Sandy Johnston, currently studying for a BSc (Hons) Sport, Fitness & Coaching in the School of Education, Childhood, Youth & Sport (ECYS), embarked on his journey as an OU student in the ‘90s whilst working as a police officer.
Despite having early career aspirations of becoming an outdoor activities instructor, stemming from a love of the outdoors, Sandy found himself joining the police force:
“Since I was a kid in the scouts, I’d always been into hillwalking, canoeing and kayaking, all these things you can do outdoors. It’s always been my thing. I did some voluntary work at outdoor centres to become qualified as an outdoor instructor, but political changes at that time closed a lot of outdoor education jobs. I didn’t see a future in that area, so a complete change of career plan followed, and I joined the police.”
A few years into his police career, Sandy decided to return to study and registered with the OU to do a Social Policy Diploma. This led to further courses in Sociology and Criminology which eventually resulted in a BSc (Hons) Open degree.
“I got support from the police with funding, which helped quite a bit, and studied around my shifts… Studying those areas helped me in my police career and gave me more confidence, especially when I moved from dealing with people at street level to being a detective sergeant in the Economic Crime Unit.”
Throughout his career with the police, Sandy’s passion for the outdoors continued so he made the decision that upon retirement he would finally pursue his childhood dream of becoming an outdoor instructor:
“You retire from the police at a relatively young age with a decent pension, so during my last few years in the force I spent a lot of my spare time gaining outdoor sports coaching qualifications so when I did retire, I picked up work as a freelancer, mainly at outdoor centres. That kept me busy in summer, but I was conscious that during the winter I wasn’t going to get as much work, so I thought I’d go back to study again.”
Sandy returned to the OU, this time joining the Faculty of WELS to undertake a BSc (Hons) Sport, Fitness & Coaching:
“I wanted to study the theoretical background of sport, fitness and coaching to support me in my day-to-day work… I really enjoy the Sports degree because it fits in perfectly with what I do in my current occupation as a freelance outdoor instructor. The studies make me think more about my actual, practical coaching.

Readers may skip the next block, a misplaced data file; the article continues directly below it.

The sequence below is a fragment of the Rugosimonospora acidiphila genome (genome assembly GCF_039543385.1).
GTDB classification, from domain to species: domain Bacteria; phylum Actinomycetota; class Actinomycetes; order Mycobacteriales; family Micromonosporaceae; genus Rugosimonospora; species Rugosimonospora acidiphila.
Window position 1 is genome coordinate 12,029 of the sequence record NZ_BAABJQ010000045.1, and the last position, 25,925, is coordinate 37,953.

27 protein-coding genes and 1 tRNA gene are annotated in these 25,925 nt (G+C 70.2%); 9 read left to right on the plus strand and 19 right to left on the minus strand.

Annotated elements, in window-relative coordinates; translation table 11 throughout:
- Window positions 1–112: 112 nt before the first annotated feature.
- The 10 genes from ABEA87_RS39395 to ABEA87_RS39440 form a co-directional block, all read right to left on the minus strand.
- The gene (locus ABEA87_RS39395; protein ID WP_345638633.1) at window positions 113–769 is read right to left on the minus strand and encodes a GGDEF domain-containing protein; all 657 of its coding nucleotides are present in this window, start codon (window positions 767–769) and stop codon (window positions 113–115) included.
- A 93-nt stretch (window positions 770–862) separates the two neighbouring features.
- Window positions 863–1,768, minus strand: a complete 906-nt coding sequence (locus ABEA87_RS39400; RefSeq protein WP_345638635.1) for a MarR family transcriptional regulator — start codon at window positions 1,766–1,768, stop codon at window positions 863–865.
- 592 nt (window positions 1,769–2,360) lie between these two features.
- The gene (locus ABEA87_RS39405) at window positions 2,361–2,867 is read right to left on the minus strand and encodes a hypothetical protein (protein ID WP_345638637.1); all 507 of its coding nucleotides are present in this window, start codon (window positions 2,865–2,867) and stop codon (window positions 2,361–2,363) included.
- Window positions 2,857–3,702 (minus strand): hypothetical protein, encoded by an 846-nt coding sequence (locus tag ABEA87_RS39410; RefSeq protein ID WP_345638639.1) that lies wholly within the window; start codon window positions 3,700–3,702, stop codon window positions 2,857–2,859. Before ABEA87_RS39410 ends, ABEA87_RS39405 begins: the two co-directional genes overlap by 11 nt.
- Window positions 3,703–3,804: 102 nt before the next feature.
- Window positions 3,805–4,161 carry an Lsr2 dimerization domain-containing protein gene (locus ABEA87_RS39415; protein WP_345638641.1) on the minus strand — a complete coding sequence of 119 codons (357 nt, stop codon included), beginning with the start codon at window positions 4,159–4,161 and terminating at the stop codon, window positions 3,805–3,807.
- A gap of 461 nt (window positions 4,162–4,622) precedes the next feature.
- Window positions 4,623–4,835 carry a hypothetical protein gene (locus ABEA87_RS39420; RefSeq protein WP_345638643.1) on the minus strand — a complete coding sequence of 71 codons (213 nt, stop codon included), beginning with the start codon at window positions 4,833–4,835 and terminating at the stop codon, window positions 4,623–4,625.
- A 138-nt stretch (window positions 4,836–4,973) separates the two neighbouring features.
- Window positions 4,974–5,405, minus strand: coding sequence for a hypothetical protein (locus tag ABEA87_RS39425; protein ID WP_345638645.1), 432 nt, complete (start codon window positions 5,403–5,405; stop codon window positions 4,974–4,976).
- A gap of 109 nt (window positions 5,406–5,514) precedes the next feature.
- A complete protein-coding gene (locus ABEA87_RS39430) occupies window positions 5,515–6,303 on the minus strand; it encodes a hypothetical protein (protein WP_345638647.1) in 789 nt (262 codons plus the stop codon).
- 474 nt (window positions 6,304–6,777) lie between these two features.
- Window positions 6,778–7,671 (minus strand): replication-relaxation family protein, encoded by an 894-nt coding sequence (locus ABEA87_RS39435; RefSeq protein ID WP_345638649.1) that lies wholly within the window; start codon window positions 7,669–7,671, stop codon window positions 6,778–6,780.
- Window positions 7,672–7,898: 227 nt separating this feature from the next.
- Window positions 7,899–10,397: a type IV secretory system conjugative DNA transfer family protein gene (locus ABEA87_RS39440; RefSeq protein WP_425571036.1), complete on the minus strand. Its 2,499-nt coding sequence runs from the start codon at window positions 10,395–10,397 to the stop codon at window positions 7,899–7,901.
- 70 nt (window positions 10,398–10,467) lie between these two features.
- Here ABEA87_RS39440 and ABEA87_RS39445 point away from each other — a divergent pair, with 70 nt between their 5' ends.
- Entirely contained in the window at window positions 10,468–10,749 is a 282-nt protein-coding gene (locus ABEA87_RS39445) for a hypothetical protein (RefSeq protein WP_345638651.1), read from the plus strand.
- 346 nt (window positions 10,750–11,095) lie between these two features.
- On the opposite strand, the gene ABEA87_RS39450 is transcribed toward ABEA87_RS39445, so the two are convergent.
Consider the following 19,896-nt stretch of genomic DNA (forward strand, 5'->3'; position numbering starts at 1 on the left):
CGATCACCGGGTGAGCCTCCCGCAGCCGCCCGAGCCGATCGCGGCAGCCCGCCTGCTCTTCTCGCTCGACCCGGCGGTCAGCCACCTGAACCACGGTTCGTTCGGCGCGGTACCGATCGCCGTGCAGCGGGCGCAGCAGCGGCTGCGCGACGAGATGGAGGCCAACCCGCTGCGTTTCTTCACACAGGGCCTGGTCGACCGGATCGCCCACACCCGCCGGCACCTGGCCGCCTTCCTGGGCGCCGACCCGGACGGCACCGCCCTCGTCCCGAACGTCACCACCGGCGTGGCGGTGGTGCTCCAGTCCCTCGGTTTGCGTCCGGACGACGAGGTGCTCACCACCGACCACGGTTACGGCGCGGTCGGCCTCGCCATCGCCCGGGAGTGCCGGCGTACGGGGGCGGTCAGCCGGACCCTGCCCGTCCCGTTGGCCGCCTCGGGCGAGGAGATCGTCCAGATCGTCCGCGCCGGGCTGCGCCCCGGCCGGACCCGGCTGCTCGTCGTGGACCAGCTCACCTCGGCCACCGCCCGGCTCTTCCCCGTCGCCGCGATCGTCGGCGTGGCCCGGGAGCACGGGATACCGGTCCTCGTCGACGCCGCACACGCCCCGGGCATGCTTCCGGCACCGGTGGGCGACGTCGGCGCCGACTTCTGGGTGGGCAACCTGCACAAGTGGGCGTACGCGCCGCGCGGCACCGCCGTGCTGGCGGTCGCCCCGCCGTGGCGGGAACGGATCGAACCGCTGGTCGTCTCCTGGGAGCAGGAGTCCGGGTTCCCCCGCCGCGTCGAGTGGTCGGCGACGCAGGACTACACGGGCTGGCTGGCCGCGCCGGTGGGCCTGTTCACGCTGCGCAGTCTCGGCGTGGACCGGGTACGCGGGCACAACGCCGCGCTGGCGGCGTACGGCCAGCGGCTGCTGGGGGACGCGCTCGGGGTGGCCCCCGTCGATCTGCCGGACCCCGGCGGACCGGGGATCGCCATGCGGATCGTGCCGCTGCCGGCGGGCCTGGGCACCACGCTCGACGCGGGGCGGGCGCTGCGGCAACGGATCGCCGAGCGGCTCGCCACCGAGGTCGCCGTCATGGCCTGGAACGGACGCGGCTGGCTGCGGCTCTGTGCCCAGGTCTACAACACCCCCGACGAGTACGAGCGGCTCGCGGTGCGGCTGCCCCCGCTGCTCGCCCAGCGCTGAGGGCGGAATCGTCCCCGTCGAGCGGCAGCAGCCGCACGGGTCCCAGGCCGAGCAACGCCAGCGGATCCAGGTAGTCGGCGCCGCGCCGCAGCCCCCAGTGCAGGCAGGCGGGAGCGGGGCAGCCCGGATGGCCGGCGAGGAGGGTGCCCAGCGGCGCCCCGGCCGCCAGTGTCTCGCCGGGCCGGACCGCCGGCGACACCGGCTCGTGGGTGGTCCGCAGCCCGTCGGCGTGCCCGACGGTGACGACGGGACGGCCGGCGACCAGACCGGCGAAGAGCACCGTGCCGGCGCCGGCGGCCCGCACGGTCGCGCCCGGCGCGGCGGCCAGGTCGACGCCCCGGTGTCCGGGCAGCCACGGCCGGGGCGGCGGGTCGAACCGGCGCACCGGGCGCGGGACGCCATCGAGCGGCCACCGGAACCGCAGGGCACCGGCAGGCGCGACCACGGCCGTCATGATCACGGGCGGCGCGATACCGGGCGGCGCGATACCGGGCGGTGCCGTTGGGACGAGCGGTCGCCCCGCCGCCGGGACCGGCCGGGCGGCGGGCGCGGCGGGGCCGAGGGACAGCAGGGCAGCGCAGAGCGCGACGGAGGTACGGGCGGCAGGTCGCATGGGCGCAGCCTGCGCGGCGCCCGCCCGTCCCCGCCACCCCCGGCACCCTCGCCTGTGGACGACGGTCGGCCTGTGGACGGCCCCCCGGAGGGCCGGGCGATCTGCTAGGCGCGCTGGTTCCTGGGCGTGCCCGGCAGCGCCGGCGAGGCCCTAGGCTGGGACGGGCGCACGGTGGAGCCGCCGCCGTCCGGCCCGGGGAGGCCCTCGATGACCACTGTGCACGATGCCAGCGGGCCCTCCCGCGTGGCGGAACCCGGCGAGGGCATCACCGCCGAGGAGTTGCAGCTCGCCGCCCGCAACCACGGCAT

“Coaching has always fascinated me, so I’ve studied coaching theory before, but this course is filling in some of the blank areas. You get that satisfying kind of, ‘Oh that’s why!’ realisation when you study and discover the reasons why certain approaches or methods work better than others.”
Reflecting on the differences between studying with the OU in the ‘90s and today, Sandy said:
“The main difference between the OU back in the ‘90s and the OU today is not having to set your video recorder for 2:00am to record a programme you need to see to study your module! Everything’s available online now, which is a great improvement, as it’s easier to access, although the quality of the course materials is just as good now as it was then.”
Looking to the future, Sandy hopes to utilise the knowledge gained from his Sport, Fitness and Coaching course to expand his business:
“I now have my own little business: Sandy Johnston Coaching. I coach people in kayaking, canoeing and water sports, mostly. It’s a nice way to work, working for myself and freelancing with other organisations, such as the scouts or different outdoor centres. It’s really enjoyable and I’m getting paid for something I love doing.
“My plans for the future are to expand the business and work with long-term students to help them to develop. I’m going to continue my studies in coaching. I’m a performance coach in white-water kayaking and I would quite like to do the next step up – British Canoeing Coaching Level 4, which is a postgrad diploma – because I want to improve my standing as a coach. I’ve got another ten to fifteen years of my working life left so it would be nice to work at the very top end of coaching!”
Finally, Sandy’s advice to anyone thinking of doing an OU course? “Just do it!”